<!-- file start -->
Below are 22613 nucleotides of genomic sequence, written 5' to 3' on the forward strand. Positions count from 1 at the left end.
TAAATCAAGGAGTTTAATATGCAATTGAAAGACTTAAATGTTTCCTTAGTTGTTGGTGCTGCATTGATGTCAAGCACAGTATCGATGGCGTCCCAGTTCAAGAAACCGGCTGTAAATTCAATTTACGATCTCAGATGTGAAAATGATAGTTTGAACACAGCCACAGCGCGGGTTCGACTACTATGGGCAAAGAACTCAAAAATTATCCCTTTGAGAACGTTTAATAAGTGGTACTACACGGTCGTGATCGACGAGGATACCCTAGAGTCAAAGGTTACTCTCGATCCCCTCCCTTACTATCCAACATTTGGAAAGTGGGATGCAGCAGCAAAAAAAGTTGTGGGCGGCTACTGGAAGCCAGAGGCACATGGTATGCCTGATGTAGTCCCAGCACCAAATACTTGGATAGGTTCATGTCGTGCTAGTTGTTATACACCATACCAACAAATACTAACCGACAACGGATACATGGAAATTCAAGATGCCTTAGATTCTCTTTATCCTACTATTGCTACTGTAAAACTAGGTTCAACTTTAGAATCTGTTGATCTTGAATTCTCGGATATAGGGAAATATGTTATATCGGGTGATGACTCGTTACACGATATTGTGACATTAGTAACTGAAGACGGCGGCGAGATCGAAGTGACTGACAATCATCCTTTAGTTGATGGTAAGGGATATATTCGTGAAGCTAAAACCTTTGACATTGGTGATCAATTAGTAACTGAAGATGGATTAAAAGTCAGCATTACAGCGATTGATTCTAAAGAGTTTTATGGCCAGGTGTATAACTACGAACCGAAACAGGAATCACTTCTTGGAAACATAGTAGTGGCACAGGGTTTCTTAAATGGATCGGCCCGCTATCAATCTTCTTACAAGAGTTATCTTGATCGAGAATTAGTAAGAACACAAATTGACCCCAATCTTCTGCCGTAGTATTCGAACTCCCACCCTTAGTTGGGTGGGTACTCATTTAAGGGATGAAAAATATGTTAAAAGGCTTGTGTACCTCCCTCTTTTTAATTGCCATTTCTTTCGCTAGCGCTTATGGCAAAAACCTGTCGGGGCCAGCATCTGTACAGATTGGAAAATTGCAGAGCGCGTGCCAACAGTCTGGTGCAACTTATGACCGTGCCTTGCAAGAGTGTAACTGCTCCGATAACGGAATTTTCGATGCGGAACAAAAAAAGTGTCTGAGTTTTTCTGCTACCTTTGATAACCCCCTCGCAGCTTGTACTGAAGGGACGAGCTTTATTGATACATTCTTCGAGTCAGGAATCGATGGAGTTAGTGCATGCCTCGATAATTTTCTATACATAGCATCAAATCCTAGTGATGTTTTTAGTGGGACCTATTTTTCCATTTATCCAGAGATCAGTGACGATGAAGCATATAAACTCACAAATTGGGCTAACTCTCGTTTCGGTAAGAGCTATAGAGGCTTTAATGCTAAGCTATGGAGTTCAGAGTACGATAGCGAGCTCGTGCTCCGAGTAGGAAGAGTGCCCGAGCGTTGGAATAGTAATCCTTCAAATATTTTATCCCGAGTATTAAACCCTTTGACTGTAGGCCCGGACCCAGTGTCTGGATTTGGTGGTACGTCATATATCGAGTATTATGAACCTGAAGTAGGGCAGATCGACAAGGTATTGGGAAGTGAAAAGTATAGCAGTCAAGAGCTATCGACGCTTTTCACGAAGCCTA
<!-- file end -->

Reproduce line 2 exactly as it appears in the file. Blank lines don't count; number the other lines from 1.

TAAATCAAGGAGTTTAATATGCAATTGAAAGACTTAAATGTTTCCTTAGTTGTTGGTGCTGCATTGATGTCAAGCACAGTATCGATGGCGTCCCAGTTCAAGAAACCGGCTGTAAATTCAATTTACGATCTCAGATGTGAAAATGATAGTTTGAACACAGCCACAGCGCGGGTTCGACTACTATGGGCAAAGAACTCAAAAATTATCCCTTTGAGAACGTTTAATAAGTGGTACTACACGGTCGTGATCGACGAGGATACCCTAGAGTCAAAGGTTACTCTCGATCCCCTCCCTTACTATCCAACATTTGGAAAGTGGGATGCAGCAGCAAAAAAAGTTGTGGGCGGCTACTGGAAGCCAGAGGCACATGGTATGCCTGATGTAGTCCCAGCACCAAATACTTGGATAGGTTCATGTCGTGCTAGTTGTTATACACCATACCAACAAATACTAACCGACAACGGATACATGGAAATTCAAGATGCCTTAGATTCTCTTTATCCTACTATTGCTACTGTAAAACTAGGTTCAACTTTAGAATCTGTTGATCTTGAATTCTCGGATATAGGGAAATATGTTATATCGGGTGATGACTCGTTACACGATATTGTGACATTAGTAACTGAAGACGGCGGCGAGATCGAAGTGACTGACAATCATCCTTTAGTTGATGGTAAGGGATATATTCGTGAAGCTAAAACCTTTGACATTGGTGATCAATTAGTAACTGAAGATGGATTAAAAGTCAGCATTACAGCGATTGATTCTAAAGAGTTTTATGGCCAGGTGTATAACTACGAACCGAAACAGGAATCACTTCTTGGAAACATAGTAGTGGCACAGGGTTTCTTAAATGGATCGGCCCGCTATCAATCTTCTTACAAGAGTTATCTTGATCGAGAATTAGTAAGAACACAAATTGACCCCAATCTTCTGCCGTAGTATTCGAACTCCCACCCTTAGTTGGGTGGGTACTCATTTAAGGGATGAAAAATATGTTAAAAGGCTTGTGTACCTCCCTCTTTTTAATTGCCATTTCTTTCGCTAGCGCTTATGGCAAAAACCTGTCGGGGCCAGCATCTGTACAGATTGGAAAATTGCAGAGCGCGTGCCAACAGTCTGGTGCAACTTATGACCGTGCCTTGCAAGAGTGTAACTGCTCCGATAACGGAATTTTCGATGCGGAACAAAAAAAGTGTCTGAGTTTTTCTGCTACCTTTGATAACCCCCTCGCAGCTTGTACTGAAGGGACGAGCTTTATTGATACATTCTTCGAGTCAGGAATCGATGGAGTTAGTGCATGCCTCGATAATTTTCTATACATAGCATCAAATCCTAGTGATGTTTTTAGTGGGACCTATTTTTCCATTTATCCAGAGATCAGTGACGATGAAGCATATAAACTCACAAATTGGGCTAACTCTCGTTTCGGTAAGAGCTATAGAGGCTTTAATGCTAAGCTATGGAGTTCAGAGTACGATAGCGAGCTCGTGCTCCGAGTAGGAAGAGTGCCCGAGCGTTGGAATAGTAATCCTTCAAATATTTTATCCCGAGTATTAAACCCTTTGACTGTAGGCCCGGACCCAGTGTCTGGATTTGGTGGTACGTCATATATCGAGTATTATGAACCTGAAGTAGGGCAGATCGACAAGGTATTGGGAAGTGAAAAGTATAGCAGTCAAGAGCTATCGACGCTTTTCACGAAGCCTA